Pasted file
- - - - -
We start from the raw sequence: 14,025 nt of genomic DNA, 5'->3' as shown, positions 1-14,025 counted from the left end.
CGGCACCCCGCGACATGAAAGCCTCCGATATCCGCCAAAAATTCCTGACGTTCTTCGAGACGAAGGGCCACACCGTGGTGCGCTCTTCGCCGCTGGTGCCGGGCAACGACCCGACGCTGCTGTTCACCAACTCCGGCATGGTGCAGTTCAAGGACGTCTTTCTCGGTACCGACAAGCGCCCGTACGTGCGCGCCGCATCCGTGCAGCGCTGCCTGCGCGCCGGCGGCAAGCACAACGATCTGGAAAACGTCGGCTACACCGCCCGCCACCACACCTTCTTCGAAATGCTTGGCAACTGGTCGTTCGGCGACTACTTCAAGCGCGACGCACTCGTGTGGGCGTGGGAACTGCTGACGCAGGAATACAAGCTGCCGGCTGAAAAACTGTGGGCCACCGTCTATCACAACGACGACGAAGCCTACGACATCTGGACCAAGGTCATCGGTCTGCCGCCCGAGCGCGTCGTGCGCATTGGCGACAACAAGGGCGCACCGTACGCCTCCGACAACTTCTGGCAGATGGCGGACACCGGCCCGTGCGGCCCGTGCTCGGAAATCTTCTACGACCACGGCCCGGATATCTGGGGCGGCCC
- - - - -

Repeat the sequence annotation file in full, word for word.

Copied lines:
We start from the raw sequence: 14,025 nt of genomic DNA, 5'->3' as shown, positions 1-14,025 counted from the left end.
CGGCACCCCGCGACATGAAAGCCTCCGATATCCGCCAAAAATTCCTGACGTTCTTCGAGACGAAGGGCCACACCGTGGTGCGCTCTTCGCCGCTGGTGCCGGGCAACGACCCGACGCTGCTGTTCACCAACTCCGGCATGGTGCAGTTCAAGGACGTCTTTCTCGGTACCGACAAGCGCCCGTACGTGCGCGCCGCATCCGTGCAGCGCTGCCTGCGCGCCGGCGGCAAGCACAACGATCTGGAAAACGTCGGCTACACCGCCCGCCACCACACCTTCTTCGAAATGCTTGGCAACTGGTCGTTCGGCGACTACTTCAAGCGCGACGCACTCGTGTGGGCGTGGGAACTGCTGACGCAGGAATACAAGCTGCCGGCTGAAAAACTGTGGGCCACCGTCTATCACAACGACGACGAAGCCTACGACATCTGGACCAAGGTCATCGGTCTGCCGCCCGAGCGCGTCGTGCGCATTGGCGACAACAAGGGCGCACCGTACGCCTCCGACAACTTCTGGCAGATGGCGGACACCGGCCCGTGCGGCCCGTGCTCGGAAATCTTCTACGACCACGGCCCGGATATCTGGGGCGGCCC